In a characteristic turn of phrase, Der Nister wrote that the realization of the possibility of a land for Jews, where they lived under their own sovereignty would be a “brokhe af doyres” (blessing for future generations). The bitter irony is almost unbearable.
Shadow Strike by Yaakov Katz, the editor-in-chief of the Jerusalem Post, tells for the first time the full story of the discovery of al-Kibar, the ensuing diplomacy with Washington, and the planning and execution of the Israeli air attack that destroyed the Syrian nuclear reactor.
Garden Betrayed, Mysterium Tremendum or Coping Mechanism?, Lucifer in the Details
When I was about 10, I had a brilliant idea. If my parents would agree to speak only Yiddish with each other, it would just come to me without effort. I wouldn't have to learn it or study it, I would just wake up one day knowing it.
“I thought you knew that I belonged to the Truth Party too,” Bette Howland wrote her fellow novelist, mentor, and sometime lover, Saul Bellow. Her son recently found a new cache of letters between them that illuminates two brilliant artists at work.
While not the most dramatic of all the biblical stories, the quietly moving book of Ruth, which we read on Shavuot, continues to resonate in Western literature.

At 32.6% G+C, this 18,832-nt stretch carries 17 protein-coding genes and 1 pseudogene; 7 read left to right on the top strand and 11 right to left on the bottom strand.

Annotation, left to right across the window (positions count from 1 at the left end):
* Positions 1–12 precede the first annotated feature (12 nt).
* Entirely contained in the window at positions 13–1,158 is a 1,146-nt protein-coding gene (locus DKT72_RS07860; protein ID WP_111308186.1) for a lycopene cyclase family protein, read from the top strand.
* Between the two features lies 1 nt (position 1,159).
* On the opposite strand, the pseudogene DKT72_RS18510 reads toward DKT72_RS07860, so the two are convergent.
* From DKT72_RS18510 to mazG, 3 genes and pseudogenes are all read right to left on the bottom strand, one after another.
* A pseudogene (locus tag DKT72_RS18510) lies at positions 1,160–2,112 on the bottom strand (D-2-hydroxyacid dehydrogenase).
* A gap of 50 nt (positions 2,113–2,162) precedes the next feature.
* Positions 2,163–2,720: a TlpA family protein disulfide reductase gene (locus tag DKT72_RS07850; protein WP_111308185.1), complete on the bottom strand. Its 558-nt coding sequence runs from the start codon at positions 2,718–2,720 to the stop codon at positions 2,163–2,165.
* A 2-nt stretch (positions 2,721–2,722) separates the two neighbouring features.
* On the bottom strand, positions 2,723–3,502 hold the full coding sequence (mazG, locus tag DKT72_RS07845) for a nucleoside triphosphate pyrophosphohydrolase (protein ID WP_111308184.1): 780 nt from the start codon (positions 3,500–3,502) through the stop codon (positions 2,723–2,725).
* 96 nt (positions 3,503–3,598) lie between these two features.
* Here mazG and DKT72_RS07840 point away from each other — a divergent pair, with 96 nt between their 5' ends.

Remembering Herman Wouk's "gentle mockery at the shopworn pretensions of bohemian poseurs and ethnic Jews passing as nonhyphenated Americans."
From the Brandeis Book Stall to the sands of Iwo Jima (and halakhic flexibility).
Binge-watching the traditionless Game of Thrones while looking forward to the traditional binge-learning of Shavuot.
In a provocative new work recently published in German, Bernd Witte proposes nothing less than an “alternative history of German culture,” as the subtitle of his finely wrought work of scholarship tells us. Moses and Homer: Greeks, Jews, Germans is a historical and cultural argument animated by powerful indignation. This history, he insists, has yet to be fully confronted.